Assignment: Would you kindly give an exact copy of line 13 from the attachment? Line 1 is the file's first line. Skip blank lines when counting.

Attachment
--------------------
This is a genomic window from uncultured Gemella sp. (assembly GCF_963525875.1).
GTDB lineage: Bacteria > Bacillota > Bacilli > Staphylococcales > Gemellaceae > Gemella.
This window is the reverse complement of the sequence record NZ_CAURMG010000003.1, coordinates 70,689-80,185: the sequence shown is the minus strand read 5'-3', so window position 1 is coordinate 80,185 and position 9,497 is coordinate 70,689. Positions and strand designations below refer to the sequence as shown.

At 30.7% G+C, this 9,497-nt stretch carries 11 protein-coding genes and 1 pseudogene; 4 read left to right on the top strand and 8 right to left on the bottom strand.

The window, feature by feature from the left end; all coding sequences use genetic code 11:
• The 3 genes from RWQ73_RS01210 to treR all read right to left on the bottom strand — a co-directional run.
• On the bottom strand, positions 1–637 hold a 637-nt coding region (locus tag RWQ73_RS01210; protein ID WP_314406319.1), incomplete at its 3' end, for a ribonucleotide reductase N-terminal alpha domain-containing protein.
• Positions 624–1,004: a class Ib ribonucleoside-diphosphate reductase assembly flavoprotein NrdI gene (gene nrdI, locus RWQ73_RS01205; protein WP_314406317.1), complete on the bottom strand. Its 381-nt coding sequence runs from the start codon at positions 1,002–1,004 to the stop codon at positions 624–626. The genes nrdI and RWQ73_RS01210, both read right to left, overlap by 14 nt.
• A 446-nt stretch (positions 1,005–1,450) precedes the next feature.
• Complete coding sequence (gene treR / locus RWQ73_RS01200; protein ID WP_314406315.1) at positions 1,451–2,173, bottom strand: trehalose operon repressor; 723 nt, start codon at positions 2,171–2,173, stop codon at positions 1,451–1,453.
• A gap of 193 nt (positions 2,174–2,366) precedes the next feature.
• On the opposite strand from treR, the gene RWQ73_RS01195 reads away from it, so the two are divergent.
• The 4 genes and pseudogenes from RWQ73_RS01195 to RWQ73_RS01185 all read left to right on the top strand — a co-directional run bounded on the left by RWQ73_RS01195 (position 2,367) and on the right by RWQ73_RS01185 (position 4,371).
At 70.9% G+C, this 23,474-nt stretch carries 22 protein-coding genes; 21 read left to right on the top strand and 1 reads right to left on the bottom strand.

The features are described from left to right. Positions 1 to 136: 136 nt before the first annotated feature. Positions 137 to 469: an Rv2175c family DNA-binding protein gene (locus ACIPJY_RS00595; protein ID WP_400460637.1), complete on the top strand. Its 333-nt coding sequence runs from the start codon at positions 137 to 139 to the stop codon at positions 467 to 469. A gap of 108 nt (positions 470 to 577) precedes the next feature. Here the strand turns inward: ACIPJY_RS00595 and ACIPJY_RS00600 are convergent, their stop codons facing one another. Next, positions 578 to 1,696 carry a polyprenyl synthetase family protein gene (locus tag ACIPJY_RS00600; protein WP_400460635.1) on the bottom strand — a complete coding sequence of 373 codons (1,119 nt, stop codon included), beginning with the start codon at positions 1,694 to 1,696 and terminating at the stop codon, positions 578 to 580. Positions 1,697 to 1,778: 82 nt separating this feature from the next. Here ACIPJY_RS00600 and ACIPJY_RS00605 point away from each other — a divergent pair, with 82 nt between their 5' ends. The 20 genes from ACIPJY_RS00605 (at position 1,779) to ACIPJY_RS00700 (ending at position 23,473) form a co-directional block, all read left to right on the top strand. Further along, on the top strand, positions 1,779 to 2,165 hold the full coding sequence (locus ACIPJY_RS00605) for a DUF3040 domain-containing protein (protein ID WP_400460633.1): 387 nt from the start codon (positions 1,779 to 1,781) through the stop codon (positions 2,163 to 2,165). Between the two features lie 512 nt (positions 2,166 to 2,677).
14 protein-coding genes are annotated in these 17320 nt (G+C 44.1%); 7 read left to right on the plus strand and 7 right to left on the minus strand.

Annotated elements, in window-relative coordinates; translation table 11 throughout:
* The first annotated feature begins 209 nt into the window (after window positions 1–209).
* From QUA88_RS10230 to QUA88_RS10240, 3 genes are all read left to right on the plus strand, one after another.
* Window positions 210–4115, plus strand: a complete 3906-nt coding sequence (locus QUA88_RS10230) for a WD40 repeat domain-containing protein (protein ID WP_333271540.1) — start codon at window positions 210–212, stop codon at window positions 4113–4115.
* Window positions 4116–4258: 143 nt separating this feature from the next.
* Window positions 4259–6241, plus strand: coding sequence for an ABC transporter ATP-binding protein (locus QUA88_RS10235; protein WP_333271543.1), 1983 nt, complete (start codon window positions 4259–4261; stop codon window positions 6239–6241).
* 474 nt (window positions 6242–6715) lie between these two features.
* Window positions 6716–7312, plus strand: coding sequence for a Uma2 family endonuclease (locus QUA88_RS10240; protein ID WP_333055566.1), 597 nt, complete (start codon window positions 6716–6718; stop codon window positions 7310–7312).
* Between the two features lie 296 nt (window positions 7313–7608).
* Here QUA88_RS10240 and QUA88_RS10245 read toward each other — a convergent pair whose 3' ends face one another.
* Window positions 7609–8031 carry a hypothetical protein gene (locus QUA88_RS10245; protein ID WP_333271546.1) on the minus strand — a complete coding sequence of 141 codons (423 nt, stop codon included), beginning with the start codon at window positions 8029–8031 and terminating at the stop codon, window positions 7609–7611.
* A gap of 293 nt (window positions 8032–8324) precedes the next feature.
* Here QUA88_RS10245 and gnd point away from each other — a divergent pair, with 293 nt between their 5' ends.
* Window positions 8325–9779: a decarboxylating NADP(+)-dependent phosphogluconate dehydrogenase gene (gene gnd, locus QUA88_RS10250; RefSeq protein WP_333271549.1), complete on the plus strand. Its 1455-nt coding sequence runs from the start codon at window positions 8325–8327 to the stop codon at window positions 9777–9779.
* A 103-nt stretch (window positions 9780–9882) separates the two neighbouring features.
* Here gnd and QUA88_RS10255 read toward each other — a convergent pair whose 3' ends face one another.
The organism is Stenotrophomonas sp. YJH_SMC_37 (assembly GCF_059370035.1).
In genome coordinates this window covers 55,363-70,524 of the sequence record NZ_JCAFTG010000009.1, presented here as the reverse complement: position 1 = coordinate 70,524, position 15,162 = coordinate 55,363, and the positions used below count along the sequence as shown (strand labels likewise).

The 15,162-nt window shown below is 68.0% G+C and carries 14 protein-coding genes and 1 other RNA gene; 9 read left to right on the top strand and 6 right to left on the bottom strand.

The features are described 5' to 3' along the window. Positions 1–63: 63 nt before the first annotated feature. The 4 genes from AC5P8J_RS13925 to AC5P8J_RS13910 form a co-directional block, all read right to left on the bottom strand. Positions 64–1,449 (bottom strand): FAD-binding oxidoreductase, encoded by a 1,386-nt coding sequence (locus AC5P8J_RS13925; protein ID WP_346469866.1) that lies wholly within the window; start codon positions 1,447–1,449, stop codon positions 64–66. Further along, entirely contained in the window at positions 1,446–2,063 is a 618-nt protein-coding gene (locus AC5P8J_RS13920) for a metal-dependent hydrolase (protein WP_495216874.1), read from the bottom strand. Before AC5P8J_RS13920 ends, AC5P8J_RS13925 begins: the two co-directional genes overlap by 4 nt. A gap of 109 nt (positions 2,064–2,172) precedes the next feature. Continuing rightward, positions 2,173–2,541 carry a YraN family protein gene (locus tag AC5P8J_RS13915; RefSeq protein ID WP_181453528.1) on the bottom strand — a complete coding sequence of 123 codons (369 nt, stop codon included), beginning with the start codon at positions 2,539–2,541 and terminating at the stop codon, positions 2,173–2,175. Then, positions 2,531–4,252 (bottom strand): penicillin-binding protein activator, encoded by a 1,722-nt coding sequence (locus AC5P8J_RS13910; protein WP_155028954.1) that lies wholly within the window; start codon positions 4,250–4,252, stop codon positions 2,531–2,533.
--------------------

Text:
• The 4 genes and pseudogenes from RWQ73_RS01195 to RWQ73_RS01185 all read left to right on the top strand — a co-directional run bounded on the left by RWQ73_RS01195 (position 2,367) and on the right by RWQ73_RS01185 (position 4,371).